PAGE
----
Lower School students discover a new way to study nature: by listening
One element of Place Based Education is to return again and again to the same place over time, opening our awareness about what has changed and what has remained the same. It’s also what musicians do every time we pick up our instrument or practice a piece.
The whole class was cheering. During one of our first days back on campus this spring, children in our music class had burst into the center of a “show-me-your-motion” circle game, and dove onto the ground to flail in the soil. This was the magic and spontaneity we had been missing. Our students needed to hear and respond to each other in community. And clearly they needed to get dirty.
Second grade Teachers Lori Buesking and Marcelle Valladares had made similar observations, and as we gathered to plan our interdisciplinary curriculum, we considered the benefits of the forest-as-classroom. We decided that the study of ecosystems would be the basis for teaching and learning across subject areas, including music education.
The mindfulness approach became an essential part of our integrated workshops. Lori’s class practiced Mindful Snacking and Marcelle’s group learned Mindful Walking with fox feet, owl eyes, and deer ears. I wanted my students to develop their ability to notice details of the natural space, and to do this by sitting in the forest quietly, observing and listening to the sequence of sounds. I knew that when they began to listen to nature, they would discover something remarkable: music is everywhere.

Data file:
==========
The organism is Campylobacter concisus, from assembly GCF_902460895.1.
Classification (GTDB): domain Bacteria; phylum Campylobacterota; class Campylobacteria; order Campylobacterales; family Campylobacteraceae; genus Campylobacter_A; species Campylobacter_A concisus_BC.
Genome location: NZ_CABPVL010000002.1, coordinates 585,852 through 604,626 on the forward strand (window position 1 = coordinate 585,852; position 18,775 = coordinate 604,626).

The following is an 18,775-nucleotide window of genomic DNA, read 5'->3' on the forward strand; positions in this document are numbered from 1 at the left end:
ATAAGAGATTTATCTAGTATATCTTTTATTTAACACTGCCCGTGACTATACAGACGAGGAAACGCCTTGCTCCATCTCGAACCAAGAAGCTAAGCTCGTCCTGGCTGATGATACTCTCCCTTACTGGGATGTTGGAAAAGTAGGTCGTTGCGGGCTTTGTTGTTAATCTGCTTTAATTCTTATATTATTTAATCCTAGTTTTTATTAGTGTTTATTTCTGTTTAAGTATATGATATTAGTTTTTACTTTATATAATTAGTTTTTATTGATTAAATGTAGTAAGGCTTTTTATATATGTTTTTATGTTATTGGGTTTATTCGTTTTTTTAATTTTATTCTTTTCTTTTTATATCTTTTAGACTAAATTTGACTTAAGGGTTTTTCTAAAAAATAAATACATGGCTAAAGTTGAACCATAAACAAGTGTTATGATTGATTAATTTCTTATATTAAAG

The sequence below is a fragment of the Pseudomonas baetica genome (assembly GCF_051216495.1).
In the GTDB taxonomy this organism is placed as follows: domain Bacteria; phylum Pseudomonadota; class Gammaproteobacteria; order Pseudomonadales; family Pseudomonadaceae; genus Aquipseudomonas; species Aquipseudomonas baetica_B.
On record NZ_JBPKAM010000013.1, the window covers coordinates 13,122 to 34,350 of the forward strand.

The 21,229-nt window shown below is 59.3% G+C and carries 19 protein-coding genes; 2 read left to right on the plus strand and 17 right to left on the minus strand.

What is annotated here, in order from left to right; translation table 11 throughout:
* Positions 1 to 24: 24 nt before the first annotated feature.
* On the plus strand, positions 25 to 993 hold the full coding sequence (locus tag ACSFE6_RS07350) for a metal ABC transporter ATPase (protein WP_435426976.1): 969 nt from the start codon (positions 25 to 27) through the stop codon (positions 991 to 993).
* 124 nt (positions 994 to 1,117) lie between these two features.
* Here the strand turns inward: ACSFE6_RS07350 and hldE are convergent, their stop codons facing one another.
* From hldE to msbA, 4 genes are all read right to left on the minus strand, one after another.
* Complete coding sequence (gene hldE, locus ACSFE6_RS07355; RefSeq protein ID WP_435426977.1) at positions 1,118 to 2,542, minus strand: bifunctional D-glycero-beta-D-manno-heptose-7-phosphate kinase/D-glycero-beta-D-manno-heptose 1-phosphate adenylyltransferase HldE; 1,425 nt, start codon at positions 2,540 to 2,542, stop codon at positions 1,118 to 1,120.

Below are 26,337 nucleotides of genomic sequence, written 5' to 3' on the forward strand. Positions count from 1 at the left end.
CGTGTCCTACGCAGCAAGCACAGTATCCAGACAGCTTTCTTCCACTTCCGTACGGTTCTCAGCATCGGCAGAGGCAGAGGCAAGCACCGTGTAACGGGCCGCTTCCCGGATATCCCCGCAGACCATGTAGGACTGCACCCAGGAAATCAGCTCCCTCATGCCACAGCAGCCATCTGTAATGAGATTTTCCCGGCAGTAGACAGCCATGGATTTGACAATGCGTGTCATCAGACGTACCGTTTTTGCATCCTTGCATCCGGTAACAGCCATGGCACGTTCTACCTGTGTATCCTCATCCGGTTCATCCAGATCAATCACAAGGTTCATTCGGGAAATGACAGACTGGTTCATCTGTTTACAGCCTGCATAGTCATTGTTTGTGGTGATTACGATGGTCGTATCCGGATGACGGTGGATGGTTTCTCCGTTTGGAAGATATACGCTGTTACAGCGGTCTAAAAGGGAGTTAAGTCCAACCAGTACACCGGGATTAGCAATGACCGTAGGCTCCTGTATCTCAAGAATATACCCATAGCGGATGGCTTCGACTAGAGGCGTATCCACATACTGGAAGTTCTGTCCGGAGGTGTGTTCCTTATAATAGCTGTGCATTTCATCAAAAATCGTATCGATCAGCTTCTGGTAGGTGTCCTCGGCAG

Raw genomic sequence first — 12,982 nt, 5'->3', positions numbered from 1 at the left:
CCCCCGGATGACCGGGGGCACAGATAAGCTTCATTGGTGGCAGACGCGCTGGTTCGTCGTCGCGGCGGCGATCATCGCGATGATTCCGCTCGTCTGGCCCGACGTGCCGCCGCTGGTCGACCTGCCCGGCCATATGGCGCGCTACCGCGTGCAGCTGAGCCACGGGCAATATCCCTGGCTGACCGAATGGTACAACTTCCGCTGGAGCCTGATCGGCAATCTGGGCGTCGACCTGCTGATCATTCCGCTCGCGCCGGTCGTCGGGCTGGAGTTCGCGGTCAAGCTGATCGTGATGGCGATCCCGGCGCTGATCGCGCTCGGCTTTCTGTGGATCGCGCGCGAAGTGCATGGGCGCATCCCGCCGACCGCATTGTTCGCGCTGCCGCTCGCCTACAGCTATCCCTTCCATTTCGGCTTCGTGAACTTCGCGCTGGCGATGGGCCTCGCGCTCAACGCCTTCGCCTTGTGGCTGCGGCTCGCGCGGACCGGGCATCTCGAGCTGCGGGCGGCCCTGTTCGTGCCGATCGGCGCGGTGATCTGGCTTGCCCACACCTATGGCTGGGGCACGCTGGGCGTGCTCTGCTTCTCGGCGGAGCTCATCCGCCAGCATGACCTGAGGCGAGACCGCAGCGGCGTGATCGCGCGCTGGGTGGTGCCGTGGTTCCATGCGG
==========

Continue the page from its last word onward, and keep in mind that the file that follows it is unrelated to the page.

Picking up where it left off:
Marcelle reminded us that one element of Place Based Education is to return again and again to the same place over time, opening our awareness about what has changed and what has remained the same. It’s also what musicians do every time we pick up our instrument or practice a piece. So I asked students to begin by choosing a spot on a trail in a wooded part of campus that they would return to regularly in the course of our study.
From their chosen spot, students listened for bird calls and learned to identify birds by sight and sound. They created their own bird identification logs in which they drew graphic notations of bird songs they heard. Eventually we brought ukuleles and fingering charts for chords and scales, and students documented their work with iPads. Some worked alone along the trail writing odes to nature, using the names of the flora and fauna as musical material; others transcribed the syllabic rhythm of bird or plant names into eighth and quarter note notation.
Students became increasingly curious about the ecosystem they were studying and sought answers from on-campus sources. They requested non-fiction books from Librarian Lisa Ellenberg, and invited Facilities Director Kitty Firth to visit our class to consult about forest rehabilitation projects. And because they had become interested in ukuleles, second grade teaching assistant Jazelle Trubiani presented a lesson about the history of ukulele in Hawaiian culture.
The curricular intersections that took place by teaching and learning outdoors resulted in a meaningful and restorative experience for both the students and myself. By sitting still and being mindful, our senses were heightened, and we were open to details we hadn’t seen or heard before. In the process, we immersed ourselves in the tactile experience of coaxing new compositions from musical instruments. And in our quietness, we let the music of nature come to us.